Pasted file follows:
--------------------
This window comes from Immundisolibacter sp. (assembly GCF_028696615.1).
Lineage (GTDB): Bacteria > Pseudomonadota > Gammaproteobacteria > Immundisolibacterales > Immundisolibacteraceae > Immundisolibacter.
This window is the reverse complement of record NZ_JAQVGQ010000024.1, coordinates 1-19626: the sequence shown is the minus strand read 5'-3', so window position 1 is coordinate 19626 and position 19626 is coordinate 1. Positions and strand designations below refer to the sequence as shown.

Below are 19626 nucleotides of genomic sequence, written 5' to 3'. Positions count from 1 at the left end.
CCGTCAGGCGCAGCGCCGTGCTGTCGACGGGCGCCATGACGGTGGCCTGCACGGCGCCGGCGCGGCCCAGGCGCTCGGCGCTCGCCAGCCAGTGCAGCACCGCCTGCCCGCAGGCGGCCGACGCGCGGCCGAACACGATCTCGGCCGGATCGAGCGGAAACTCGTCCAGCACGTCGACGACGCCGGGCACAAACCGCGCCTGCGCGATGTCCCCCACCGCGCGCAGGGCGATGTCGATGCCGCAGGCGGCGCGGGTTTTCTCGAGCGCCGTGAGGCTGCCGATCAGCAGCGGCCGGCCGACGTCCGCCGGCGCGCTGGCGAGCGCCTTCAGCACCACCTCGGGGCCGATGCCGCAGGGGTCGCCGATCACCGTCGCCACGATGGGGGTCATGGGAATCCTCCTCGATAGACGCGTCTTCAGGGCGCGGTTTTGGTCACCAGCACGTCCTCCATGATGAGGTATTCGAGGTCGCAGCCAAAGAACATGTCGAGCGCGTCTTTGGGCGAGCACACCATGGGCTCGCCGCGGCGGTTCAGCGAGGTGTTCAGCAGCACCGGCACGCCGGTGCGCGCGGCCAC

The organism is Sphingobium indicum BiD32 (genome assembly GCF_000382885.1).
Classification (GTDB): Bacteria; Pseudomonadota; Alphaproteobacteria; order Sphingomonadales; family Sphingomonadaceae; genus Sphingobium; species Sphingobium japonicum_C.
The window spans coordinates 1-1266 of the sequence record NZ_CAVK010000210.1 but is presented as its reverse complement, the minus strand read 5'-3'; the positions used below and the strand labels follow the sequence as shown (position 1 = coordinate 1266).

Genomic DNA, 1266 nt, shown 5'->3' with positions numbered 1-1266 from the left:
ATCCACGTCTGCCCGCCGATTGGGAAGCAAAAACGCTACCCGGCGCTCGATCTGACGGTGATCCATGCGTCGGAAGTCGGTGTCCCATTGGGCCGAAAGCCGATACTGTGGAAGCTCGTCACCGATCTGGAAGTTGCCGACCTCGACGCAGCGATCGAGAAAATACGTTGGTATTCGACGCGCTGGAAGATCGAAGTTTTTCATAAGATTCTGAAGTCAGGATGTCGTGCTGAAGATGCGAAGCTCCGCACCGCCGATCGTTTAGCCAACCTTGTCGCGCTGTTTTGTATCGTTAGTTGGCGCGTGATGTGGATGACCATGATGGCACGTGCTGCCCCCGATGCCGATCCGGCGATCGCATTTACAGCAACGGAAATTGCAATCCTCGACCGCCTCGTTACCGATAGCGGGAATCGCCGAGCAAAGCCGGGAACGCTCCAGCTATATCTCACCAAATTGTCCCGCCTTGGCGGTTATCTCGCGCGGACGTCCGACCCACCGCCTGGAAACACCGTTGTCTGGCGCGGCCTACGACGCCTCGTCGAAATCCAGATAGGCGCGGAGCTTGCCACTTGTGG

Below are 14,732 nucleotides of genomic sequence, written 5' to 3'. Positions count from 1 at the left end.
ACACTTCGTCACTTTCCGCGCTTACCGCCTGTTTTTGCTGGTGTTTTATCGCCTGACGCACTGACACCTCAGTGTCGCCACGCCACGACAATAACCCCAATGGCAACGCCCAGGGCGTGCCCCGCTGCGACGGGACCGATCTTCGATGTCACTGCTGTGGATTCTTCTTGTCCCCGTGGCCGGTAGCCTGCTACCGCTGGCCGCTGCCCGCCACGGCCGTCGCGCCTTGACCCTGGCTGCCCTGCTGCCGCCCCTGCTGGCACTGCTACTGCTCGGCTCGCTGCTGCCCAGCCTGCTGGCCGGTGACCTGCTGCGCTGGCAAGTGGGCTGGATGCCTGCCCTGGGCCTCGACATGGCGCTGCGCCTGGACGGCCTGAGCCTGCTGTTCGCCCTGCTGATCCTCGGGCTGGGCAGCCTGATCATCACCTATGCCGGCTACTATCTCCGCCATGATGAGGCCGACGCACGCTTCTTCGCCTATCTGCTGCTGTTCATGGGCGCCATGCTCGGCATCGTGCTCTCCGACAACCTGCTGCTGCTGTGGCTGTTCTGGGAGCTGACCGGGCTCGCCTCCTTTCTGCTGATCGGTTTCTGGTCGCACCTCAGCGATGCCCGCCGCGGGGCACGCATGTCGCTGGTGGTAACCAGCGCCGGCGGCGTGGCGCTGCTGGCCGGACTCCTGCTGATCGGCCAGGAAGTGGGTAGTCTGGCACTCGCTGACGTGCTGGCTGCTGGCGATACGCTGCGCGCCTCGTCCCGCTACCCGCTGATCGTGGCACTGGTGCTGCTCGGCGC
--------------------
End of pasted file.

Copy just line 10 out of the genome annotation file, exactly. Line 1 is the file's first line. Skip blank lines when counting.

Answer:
ATCCACGTCTGCCCGCCGATTGGGAAGCAAAAACGCTACCCGGCGCTCGATCTGACGGTGATCCATGCGTCGGAAGTCGGTGTCCCATTGGGCCGAAAGCCGATACTGTGGAAGCTCGTCACCGATCTGGAAGTTGCCGACCTCGACGCAGCGATCGAGAAAATACGTTGGTATTCGACGCGCTGGAAGATCGAAGTTTTTCATAAGATTCTGAAGTCAGGATGTCGTGCTGAAGATGCGAAGCTCCGCACCGCCGATCGTTTAGCCAACCTTGTCGCGCTGTTTTGTATCGTTAGTTGGCGCGTGATGTGGATGACCATGATGGCACGTGCTGCCCCCGATGCCGATCCGGCGATCGCATTTACAGCAACGGAAATTGCAATCCTCGACCGCCTCGTTACCGATAGCGGGAATCGCCGAGCAAAGCCGGGAACGCTCCAGCTATATCTCACCAAATTGTCCCGCCTTGGCGGTTATCTCGCGCGGACGTCCGACCCACCGCCTGGAAACACCGTTGTCTGGCGCGGCCTACGACGCCTCGTCGAAATCCAGATAGGCGCGGAGCTTGCCACTTGTGG